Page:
Each agent serves territories. They develop franchisees, locate real estate, find new sites, provide support, and offer input and operational guidance to operators. “They help facilitate transfers when necessary and appropriate,” Britt says. “Franchise renewals. So they’re very much close partners with the franchisor organization and all those activities.”

In mid-September, Mountain Mike’s made an executive splash to further bolster its system when it brought on Jim Metevier as president and chief operating officer. Metevier arrived with more than 25 years of restaurant experience, including various positions at YUM! Brands. He was KFC U.S.’s COO and most recently served as president of Biscuitville.

“Me coming in just adds additional process, discipline, some know how,” Metevier says. “Once I get in there and fully understand what’s working and what’s not, how can we improve? What are we doing great and how do we just continue to amplify that?”

As for what led him to Mountain Mike’s, Metevier says it was a romance of a few details. One being the under-represented reality of the chain’s footprint to date, as well as the product, partners, and ownership structure. “They’re focused on growing the brand and doing it the right way. And so all those things resonated with me,” he says.

Mountain Mike’s rolls its dough fresh everyday. It uses 100 percent whole milk real Mozzarella cheese. There’s a selection of wine and beer and a salad bar. Britt says the food quality was the foundation he wanted to build the brand on.

“Have you ever tried a Mountain Mike’s pizza? If you had you’d probably want to be a franchisee. Let’s start with that,” he says.

But while the pizza was a standout product, the chicken wings were not. In early September, the company launched a new and improved bone-in platform baked and sauced to order, with a choice of four options from Frank’s RedHot and KC Masterpiece.

In addition to creating a superior product, Britt says, Mountain Mike’s was able to deliver an improved offering at a reduced per unit cost for franchisees so it would be more profitable on the margin as well.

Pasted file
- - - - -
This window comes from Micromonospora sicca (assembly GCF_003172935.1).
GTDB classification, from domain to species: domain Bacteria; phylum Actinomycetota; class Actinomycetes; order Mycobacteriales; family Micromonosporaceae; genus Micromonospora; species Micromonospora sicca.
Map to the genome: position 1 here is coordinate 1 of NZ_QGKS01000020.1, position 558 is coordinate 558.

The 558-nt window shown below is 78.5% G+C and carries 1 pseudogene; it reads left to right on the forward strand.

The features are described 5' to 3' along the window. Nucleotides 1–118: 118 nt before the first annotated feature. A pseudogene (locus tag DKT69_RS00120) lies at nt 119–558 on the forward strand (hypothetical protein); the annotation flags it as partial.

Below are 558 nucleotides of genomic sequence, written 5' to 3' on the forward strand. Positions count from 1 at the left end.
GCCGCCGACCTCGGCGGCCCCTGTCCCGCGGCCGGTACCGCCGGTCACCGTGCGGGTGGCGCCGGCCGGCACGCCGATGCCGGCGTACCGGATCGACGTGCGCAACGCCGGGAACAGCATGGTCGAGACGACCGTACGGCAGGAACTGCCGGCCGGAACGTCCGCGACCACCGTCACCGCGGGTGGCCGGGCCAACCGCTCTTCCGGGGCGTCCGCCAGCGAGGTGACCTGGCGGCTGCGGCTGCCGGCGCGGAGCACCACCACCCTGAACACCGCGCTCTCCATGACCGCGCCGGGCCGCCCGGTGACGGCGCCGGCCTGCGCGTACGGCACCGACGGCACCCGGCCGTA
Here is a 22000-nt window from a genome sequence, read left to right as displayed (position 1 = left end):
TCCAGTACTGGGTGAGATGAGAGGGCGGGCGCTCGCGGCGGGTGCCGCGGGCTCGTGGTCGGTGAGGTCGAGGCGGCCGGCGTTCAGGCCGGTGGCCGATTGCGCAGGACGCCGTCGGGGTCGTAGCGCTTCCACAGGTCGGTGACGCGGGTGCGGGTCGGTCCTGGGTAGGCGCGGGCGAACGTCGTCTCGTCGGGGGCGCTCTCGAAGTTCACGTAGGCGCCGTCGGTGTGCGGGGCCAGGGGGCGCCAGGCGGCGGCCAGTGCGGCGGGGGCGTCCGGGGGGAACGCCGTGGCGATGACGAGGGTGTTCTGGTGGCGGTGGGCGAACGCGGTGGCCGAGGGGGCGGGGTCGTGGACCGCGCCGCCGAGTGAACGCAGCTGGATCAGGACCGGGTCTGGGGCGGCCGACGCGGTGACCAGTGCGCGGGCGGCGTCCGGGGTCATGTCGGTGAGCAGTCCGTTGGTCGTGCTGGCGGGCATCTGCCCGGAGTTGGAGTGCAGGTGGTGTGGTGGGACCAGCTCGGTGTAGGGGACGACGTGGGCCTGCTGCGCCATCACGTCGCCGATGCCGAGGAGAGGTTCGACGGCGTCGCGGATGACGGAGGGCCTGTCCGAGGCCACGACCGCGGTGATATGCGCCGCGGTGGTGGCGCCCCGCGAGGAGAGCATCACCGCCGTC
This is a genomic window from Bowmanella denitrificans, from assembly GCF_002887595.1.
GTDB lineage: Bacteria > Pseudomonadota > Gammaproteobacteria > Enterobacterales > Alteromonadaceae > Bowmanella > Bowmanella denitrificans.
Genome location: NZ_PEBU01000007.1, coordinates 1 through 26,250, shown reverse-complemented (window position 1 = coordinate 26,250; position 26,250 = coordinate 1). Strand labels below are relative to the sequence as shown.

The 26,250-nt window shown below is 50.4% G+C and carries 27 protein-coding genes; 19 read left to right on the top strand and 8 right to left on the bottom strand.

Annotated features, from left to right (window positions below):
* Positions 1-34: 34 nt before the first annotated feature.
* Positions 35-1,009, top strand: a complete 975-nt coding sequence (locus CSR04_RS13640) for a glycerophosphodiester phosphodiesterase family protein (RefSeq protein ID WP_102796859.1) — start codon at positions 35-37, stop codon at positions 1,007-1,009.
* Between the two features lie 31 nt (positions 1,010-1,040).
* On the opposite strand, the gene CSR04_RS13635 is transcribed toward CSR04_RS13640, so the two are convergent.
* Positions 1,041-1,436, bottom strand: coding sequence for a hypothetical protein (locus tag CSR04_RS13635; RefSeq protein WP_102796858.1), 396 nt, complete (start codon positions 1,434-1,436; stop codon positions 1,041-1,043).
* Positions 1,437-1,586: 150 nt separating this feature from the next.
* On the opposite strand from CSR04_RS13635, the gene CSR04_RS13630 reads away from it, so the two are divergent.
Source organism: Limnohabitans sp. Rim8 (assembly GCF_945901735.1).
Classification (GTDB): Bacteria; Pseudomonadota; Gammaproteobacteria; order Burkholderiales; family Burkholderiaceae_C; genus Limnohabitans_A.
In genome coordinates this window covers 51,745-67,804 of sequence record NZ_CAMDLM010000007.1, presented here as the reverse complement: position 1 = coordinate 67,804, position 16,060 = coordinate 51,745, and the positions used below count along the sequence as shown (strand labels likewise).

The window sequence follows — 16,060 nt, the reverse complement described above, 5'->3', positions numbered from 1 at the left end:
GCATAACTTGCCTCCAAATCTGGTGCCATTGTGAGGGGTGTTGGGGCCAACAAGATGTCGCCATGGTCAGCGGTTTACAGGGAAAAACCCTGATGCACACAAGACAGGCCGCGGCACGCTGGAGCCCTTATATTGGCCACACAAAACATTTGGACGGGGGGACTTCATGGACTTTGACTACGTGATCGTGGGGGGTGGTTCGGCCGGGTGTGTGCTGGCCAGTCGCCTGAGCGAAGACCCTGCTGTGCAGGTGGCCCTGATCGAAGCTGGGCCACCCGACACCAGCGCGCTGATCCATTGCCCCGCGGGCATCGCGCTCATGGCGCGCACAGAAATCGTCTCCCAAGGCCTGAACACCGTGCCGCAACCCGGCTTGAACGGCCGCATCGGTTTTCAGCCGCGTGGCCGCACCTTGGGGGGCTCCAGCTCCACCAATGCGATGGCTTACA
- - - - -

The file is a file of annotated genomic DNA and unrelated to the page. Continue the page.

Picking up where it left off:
“What was apparent to us about Mountain Mike’s when you just looked at the numbers is we sell a ton of pizza. And it’s really, really good pizza and everybody has had good results selling pizza,” Britt says. “And that’s the way that this will always be. But at the same time, there are a lot of other opportunities to sell support add-on products that I think provide a lot of upside potential for our franchisees. So we’ve tried to look at those areas where we have opportunity.”

Another area of differentiation, Britt says, is Mountain Mike’s focus on the dine-in, community-driven experience. The locations have arcade games, party rooms, and big screen TVs throughout to cater to events as well as families and guests who want to stick around. They handle the majority of delivery orders in house. Operators can opt in on third-party delivery with GrubHub and the company does have enterprise deals with other aggregators.

Yet the real chance lies in the classic model, Britt says. Mountain Mike’s does a strong lunch business with an all-you-can-eat buffet. “If everyone else is going away from dine-in, we’re going to continue to offer it. You can’t host a Little League, you can’t host a charity event, a fundraiser event, by having pizzas delivery to Ed’s house, for instance,” he says. “In our case, we welcome, we encourage, we are actively promoting and continue to promote Mountain Mike’s as a gathering place.”